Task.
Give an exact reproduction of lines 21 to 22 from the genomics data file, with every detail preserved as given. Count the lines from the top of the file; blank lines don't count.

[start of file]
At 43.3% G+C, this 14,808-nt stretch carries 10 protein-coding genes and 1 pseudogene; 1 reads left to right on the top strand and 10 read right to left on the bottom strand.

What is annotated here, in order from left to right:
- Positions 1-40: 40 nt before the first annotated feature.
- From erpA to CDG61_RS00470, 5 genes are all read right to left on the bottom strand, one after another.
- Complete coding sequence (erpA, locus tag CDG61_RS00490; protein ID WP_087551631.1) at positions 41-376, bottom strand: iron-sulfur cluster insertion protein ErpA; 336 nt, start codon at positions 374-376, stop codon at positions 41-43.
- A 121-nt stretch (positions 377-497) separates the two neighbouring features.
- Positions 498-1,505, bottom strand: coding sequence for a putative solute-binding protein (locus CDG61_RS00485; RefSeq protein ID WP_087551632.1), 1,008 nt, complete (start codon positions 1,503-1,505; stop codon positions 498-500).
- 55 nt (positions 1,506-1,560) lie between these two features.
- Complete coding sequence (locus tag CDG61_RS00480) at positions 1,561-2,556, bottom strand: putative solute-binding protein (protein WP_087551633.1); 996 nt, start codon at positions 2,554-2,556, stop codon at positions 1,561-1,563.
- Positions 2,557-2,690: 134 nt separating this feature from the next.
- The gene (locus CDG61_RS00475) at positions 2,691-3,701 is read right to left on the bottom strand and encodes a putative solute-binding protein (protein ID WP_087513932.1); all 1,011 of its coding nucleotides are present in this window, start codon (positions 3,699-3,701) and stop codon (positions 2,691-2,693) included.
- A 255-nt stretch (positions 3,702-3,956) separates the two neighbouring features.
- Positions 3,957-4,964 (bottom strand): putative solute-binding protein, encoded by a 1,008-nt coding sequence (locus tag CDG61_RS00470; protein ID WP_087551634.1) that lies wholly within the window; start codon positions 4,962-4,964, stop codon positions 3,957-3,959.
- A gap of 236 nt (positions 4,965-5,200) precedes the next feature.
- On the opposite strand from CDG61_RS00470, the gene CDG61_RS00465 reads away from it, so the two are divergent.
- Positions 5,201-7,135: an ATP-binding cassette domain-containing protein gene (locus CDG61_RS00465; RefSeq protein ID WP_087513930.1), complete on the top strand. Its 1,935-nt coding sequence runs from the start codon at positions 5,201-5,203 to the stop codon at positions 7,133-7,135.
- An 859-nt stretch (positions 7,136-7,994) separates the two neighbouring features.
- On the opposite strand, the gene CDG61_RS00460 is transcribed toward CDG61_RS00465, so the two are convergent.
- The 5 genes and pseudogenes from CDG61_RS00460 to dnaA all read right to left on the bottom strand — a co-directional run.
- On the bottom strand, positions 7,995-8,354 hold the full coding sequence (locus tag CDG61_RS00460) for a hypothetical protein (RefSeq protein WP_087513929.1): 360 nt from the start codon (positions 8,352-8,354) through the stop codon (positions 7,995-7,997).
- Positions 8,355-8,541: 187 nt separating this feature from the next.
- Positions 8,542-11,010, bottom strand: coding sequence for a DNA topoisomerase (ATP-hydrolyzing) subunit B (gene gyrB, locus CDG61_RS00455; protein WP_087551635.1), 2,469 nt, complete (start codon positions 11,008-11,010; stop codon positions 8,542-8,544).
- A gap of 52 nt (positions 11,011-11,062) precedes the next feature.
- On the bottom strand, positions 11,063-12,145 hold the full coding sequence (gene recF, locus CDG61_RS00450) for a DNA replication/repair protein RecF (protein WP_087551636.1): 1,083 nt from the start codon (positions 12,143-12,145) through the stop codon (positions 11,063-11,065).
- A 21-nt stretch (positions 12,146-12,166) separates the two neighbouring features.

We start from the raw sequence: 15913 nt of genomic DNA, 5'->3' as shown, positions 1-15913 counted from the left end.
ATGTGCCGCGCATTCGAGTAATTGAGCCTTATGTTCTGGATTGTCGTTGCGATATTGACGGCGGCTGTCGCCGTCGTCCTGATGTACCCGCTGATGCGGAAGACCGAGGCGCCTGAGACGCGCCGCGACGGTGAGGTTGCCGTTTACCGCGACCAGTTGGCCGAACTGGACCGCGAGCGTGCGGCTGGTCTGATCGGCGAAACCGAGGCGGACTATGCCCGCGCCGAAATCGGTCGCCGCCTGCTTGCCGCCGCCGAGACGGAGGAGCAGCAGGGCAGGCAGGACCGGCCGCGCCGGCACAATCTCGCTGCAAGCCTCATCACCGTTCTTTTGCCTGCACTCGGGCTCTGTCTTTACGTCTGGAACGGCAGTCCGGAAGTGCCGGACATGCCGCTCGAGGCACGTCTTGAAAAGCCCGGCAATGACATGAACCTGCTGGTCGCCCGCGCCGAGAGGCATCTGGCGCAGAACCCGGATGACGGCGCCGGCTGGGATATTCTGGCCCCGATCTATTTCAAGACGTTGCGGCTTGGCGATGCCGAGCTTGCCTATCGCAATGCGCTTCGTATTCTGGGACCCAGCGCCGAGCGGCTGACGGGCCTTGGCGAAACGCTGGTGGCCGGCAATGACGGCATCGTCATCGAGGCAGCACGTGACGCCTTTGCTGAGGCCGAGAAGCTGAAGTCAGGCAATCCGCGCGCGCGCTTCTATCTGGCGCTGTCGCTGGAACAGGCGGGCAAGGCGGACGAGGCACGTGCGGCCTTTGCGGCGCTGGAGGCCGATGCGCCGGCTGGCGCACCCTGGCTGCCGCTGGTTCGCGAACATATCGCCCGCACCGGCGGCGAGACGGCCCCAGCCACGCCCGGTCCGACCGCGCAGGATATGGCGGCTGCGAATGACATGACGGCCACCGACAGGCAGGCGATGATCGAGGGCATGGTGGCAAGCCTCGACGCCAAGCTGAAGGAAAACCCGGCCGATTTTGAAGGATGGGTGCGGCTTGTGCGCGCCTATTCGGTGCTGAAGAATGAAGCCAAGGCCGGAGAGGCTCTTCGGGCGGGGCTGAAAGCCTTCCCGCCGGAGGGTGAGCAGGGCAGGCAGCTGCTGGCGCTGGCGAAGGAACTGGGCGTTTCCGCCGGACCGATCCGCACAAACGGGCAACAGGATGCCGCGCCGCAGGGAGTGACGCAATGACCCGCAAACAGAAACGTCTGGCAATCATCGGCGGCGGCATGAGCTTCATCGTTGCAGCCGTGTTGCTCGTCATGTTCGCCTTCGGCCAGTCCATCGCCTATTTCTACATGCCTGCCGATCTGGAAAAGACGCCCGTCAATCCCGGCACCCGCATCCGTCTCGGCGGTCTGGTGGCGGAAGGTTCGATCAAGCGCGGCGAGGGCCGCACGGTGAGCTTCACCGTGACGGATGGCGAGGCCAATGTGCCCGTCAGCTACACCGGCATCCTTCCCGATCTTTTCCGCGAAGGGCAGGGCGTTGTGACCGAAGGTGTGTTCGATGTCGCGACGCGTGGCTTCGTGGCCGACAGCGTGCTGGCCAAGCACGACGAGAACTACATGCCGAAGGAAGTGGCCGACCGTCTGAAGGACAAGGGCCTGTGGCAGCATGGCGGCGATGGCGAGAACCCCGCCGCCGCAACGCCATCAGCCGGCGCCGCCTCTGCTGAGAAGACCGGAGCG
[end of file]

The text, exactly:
- Positions 8,355-8,541: 187 nt separating this feature from the next.
- Positions 8,542-11,010, bottom strand: coding sequence for a DNA topoisomerase (ATP-hydrolyzing) subunit B (gene gyrB, locus CDG61_RS00455; protein WP_087551635.1), 2,469 nt, complete (start codon positions 11,008-11,010; stop codon positions 8,542-8,544).